By September 1999, Reverend Bryant was duped into investing in Omega. Diamond informed him that she needed the money quickly if it was to be invested. As per her instructions, Bryant sent Diamond two hundred dollars, payable to Diamond's account, New Hope Trust.


In November 1999, Diamond sent Bryant documents to open a trust for his Omega pay-out. The letter was marked, "URGENT!!! RUSH!!! Must be returned immediately!!" The sense of urgency led Bryant to believe that he must make any additional contributions to Omega immediately and he gave her an additional thousand dollars. When Bryant inquired about the status of Omega in early 2000, Diamond told him that pay-out was delayed by satellite limitations caused by sunspots and magnetism.


Later still, possibly in early 2000, Reverend Boyd called Diamond to get an Omega update. Boyd was told that Diamond had just attended another Omega victory party in San Francisco. Shortly after that conversation, Diamond sent Boyd a power of attorney document giving Diamond control over Boyd's finances. Boyd balked at signing such a document.


Linda Stark, who was involved in Omega as an investor since 1998 received the same message as everyone else; pay-out was right around the corner. She received this message a number of times in 1998, 1999, and 2000. By 2000, Stark was instructed by Diamond that additional monies for investment should be deposited into Diamond's New Hope Trust account. Diamond also instructed Stark to send the money in cash via FedEx. The cash was to be wrapped in aluminum foil. Stark did so. After repeated calls about the status of Omega and consistently being told that pay-out was coming soon, Stark concluded that she had been defrauded — she was, of course, right.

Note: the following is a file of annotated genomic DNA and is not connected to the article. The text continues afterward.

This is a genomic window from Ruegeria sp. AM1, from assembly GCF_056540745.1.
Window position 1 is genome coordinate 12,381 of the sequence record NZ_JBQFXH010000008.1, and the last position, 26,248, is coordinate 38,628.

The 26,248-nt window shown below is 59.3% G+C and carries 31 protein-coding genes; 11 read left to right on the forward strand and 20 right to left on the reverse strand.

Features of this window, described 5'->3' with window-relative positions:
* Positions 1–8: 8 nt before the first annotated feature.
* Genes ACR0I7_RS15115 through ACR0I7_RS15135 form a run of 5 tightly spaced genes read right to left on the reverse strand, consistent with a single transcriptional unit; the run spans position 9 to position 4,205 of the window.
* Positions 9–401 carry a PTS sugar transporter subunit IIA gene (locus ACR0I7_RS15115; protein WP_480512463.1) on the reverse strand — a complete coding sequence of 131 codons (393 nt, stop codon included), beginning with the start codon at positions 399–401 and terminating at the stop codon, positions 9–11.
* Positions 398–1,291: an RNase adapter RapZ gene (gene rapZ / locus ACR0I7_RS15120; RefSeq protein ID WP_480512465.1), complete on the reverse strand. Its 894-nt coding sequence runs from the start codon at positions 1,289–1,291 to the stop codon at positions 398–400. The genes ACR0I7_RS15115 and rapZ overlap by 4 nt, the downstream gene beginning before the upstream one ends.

One final individual's experiences with Omega deserve some attention because they show the depths of Diamond's exploitation. Neva McKibben met Diamond in 1999 while they were both working in the Omega offices in Mattoon, Illinois. McKibben was responsible for cleaning the offices, for which she received one hundred dollars per week. It was in this capacity that she overheard that Hood was involved in "offshore trading." McKibben asked Hood if she could invest $25,000 from an IRA into Omega. Hood refused to take her money but said that he would invest on her behalf. Diamond, however, lacked such a fine-tuned conscience.


In February 2000, Diamond asked McNibben about her Omega investment and the return Hood told her to expect. When McNibben said that Hood had promised a fifty-to-one return, Diamond told McNibben that she could get two hundred-to-one if she gave Diamond the money instead. Diamond told McNibben not to tell Hood about the arrangement. In less than six months, Diamond had swindled McNibben out of her family's entire retirement savings of $57,600.